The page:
For the last few years, rumors of termite-laden bags of mulch being sold throughout the United States have been circulating through email inboxes and causing homeowners a good deal of stress. The claim, in most cases, is that rotten trees knocked down during Hurricane Katrina are being mulched down, termites and all, and quickly packaged for national distribution. Although termites lurking in your mulch can present a real danger to your house, the odds of them arriving inside a bag are slim. These are the facts about termites living in mulch, as well as how you can defend your home from an external invasion.
Controlling the Commercial Spread of Termites
Landscaping companies and home improvement retailers both stake their reputations on their service and product quality. Infesting their customers' homes and gardens with termites would quickly turn into a PR nightmare, and so most of these businesses have careful quality assurance guidelines to ensure that their mulch only contains mulch. Furthermore, the mulching process should kill any termites mixed in with the wood, or at least scatter them to the point that survival and reproduction are nearly impossible. You are far more likely to pick up termite hitchhikers while buying other wooden landscaping supplies, like rail road ties, which keep colonies intact.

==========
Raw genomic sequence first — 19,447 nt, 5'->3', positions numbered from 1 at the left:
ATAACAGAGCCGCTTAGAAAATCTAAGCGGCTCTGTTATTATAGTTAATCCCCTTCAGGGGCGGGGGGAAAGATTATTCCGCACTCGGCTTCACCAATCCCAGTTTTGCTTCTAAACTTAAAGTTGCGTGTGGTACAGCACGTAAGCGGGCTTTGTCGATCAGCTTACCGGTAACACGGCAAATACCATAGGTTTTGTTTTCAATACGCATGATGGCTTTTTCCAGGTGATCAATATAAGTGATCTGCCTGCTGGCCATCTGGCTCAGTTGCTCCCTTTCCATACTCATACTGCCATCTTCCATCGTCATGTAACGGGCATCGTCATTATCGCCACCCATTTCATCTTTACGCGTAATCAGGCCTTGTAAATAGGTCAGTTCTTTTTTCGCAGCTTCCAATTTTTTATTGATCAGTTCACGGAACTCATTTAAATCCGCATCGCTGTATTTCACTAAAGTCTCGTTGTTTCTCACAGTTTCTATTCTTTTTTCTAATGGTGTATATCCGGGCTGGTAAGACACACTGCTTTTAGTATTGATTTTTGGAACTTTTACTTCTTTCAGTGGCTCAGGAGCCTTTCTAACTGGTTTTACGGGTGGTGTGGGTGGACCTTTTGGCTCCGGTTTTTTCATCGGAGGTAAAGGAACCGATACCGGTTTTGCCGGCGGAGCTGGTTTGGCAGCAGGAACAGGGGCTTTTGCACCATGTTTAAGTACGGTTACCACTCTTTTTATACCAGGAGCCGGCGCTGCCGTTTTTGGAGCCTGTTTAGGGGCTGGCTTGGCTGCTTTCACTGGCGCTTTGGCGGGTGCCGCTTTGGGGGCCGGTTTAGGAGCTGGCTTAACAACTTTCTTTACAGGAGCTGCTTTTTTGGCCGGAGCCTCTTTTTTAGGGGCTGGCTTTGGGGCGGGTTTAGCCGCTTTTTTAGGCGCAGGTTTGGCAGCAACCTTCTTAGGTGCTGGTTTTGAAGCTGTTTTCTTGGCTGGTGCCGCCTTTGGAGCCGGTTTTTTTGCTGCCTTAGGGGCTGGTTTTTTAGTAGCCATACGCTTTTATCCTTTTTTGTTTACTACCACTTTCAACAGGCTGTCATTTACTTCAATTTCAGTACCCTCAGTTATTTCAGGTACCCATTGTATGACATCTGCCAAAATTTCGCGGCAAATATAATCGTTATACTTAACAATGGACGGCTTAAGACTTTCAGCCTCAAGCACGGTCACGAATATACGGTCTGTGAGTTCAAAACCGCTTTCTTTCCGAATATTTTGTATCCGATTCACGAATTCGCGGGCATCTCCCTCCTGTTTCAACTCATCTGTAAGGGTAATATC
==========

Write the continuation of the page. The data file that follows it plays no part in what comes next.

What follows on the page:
Understanding How Termites Settle in Mulch
If you have recently discovered termites tunneling through the mulch in your garden, you may be wondering how they got there in the first place. Typically, termites spread to mulch from another colony in or near your yard, such as from a rotting stump or firewood pile. Mulch is not especially rich in nutrients, meaning termites will establish colonies in other wood when possible. They prefer deep layers of mulch that shield them from the sun and encourage rot, and they will spread from the mulch to your home if given the opportunity.
Protecting Your Home From Termites
Check your mulch for termites regularly by turning it over with a rake or shovel every few months. Spread the mulch thinly to create a dry, hostile environment for termites, and never place mulch in direct contact with your home's walls, siding or foundation. A barrier of rocks or hedges can be an effective and attractive deterrent along the borders of your house. Finally, if you do see termites in your mulch or another part of your yard, call in the services of a termite control expert such as Fowler Pest Control to remove the problem and prevent the further spread of these tenacious pests. Termites traveling through bags of mulch may be an urban legend, but you must still be vigilant and proactive to keep your home safe.